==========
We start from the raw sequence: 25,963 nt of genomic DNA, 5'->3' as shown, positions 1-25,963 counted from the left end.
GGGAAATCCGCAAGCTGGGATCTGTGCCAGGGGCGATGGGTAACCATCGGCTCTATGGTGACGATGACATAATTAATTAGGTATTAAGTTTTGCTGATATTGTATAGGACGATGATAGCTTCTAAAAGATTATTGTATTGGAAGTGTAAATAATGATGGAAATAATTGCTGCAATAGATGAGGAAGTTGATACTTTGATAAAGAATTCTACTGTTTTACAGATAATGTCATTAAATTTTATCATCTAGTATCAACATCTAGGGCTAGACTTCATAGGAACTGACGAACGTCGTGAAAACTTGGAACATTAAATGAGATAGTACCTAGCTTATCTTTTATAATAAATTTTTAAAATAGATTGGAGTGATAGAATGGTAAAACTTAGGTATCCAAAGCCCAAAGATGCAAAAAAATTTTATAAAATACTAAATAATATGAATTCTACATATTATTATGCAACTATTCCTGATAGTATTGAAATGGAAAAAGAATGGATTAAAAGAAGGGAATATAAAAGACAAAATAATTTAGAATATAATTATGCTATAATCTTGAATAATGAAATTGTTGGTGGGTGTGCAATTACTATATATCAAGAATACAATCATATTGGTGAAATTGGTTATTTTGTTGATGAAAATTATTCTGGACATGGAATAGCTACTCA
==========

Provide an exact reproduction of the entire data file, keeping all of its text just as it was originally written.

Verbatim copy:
We start from the raw sequence: 25,963 nt of genomic DNA, 5'->3' as shown, positions 1-25,963 counted from the left end.
GGGAAATCCGCAAGCTGGGATCTGTGCCAGGGGCGATGGGTAACCATCGGCTCTATGGTGACGATGACATAATTAATTAGGTATTAAGTTTTGCTGATATTGTATAGGACGATGATAGCTTCTAAAAGATTATTGTATTGGAAGTGTAAATAATGATGGAAATAATTGCTGCAATAGATGAGGAAGTTGATACTTTGATAAAGAATTCTACTGTTTTACAGATAATGTCATTAAATTTTATCATCTAGTATCAACATCTAGGGCTAGACTTCATAGGAACTGACGAACGTCGTGAAAACTTGGAACATTAAATGAGATAGTACCTAGCTTATCTTTTATAATAAATTTTTAAAATAGATTGGAGTGATAGAATGGTAAAACTTAGGTATCCAAAGCCCAAAGATGCAAAAAAATTTTATAAAATACTAAATAATATGAATTCTACATATTATTATGCAACTATTCCTGATAGTATTGAAATGGAAAAAGAATGGATTAAAAGAAGGGAATATAAAAGACAAAATAATTTAGAATATAATTATGCTATAATCTTGAATAATGAAATTGTTGGTGGGTGTGCAATTACTATATATCAAGAATACAATCATATTGGTGAAATTGGTTATTTTGTTGATGAAAATTATTCTGGACATGGAATAGCTACTCA